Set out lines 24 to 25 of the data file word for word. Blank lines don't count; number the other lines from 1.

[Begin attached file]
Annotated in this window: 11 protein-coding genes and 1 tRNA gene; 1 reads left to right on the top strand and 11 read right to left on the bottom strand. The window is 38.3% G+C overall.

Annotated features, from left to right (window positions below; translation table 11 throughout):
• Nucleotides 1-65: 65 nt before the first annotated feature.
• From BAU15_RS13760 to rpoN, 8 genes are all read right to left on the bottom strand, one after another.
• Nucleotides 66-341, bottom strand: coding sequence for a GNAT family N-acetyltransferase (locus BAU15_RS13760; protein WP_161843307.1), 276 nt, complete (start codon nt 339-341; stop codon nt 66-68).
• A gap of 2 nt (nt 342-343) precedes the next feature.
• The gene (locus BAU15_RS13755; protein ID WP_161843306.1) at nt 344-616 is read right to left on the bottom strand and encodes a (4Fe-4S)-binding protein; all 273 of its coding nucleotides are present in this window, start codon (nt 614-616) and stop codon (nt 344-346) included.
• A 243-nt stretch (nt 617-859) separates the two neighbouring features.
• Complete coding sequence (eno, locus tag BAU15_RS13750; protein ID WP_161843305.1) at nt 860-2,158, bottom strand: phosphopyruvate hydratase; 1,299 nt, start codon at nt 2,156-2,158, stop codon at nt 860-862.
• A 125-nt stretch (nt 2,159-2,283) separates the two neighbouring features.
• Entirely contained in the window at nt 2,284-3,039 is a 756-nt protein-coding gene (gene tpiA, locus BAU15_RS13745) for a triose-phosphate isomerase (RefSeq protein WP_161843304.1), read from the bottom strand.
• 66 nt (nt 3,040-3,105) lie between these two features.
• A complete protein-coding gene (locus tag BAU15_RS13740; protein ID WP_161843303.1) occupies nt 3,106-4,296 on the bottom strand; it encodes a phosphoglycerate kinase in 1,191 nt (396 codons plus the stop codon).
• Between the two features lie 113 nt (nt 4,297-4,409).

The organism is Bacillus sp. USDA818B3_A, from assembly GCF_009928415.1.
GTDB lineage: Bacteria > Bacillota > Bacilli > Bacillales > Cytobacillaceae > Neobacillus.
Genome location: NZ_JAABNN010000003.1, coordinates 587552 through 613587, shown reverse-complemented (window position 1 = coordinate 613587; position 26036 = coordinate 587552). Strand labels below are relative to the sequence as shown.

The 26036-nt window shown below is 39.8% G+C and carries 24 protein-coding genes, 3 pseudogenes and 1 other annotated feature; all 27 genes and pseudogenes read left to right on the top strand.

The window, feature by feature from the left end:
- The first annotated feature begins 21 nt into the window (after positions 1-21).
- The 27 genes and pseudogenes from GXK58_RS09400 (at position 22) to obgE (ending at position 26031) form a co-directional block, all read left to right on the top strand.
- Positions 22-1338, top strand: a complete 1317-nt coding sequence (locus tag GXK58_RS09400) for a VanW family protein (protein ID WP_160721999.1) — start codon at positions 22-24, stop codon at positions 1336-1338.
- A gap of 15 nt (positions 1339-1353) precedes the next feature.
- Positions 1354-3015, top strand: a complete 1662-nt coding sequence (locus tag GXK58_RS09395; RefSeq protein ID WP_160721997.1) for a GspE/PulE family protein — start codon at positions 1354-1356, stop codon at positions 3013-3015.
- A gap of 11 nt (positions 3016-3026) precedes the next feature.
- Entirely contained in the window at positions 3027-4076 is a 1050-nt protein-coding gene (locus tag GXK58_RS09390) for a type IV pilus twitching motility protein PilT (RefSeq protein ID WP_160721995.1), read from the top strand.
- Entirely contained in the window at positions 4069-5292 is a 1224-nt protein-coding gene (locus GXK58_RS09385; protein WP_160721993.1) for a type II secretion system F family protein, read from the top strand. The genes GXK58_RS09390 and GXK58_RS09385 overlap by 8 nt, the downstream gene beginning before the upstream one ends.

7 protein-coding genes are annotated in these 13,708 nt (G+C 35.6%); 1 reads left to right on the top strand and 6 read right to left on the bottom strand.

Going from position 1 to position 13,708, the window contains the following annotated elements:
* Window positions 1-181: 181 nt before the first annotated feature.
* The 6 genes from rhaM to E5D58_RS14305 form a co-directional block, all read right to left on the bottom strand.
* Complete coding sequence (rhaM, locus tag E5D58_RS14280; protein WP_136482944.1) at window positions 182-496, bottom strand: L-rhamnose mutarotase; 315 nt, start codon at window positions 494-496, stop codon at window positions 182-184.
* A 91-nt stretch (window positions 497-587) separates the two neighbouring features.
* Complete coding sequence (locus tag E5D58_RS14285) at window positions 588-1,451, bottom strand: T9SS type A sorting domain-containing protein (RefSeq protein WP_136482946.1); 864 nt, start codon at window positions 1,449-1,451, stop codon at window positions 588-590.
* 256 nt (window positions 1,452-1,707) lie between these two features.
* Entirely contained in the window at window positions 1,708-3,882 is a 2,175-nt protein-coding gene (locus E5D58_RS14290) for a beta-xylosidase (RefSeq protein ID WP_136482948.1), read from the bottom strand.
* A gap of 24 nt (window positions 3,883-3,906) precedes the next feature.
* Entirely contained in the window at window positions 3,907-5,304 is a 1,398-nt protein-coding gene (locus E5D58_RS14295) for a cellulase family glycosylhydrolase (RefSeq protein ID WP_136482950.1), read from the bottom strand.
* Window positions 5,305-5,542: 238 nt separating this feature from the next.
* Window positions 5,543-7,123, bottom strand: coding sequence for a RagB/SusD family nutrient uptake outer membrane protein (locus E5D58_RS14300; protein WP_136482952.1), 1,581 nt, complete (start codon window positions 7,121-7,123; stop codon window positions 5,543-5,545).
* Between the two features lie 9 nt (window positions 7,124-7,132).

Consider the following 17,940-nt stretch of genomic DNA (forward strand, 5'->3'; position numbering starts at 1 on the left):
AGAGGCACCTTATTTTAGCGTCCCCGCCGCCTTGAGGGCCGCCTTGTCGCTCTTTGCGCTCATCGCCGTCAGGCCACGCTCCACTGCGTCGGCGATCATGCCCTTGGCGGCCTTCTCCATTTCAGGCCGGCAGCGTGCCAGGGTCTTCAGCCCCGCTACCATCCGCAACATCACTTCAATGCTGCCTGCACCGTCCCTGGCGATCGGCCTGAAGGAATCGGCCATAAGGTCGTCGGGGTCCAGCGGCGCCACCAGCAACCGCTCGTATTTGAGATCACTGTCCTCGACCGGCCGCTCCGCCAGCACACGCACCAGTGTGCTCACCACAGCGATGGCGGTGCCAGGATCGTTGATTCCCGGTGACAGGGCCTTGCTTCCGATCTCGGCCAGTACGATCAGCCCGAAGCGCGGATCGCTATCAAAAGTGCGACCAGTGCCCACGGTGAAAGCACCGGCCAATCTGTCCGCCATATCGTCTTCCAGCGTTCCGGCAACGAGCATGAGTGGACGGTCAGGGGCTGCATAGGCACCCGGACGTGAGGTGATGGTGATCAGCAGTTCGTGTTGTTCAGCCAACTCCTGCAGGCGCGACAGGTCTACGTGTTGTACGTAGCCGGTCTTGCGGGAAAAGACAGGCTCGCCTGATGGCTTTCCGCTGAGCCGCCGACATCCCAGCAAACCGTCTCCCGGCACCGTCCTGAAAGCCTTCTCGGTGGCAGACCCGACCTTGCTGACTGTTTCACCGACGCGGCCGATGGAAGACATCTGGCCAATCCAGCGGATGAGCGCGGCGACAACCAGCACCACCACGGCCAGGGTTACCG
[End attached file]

- Positions 1354-3015, top strand: a complete 1662-nt coding sequence (locus tag GXK58_RS09395; RefSeq protein ID WP_160721997.1) for a GspE/PulE family protein — start codon at positions 1354-1356, stop codon at positions 3013-3015.
- A gap of 11 nt (positions 3016-3026) precedes the next feature.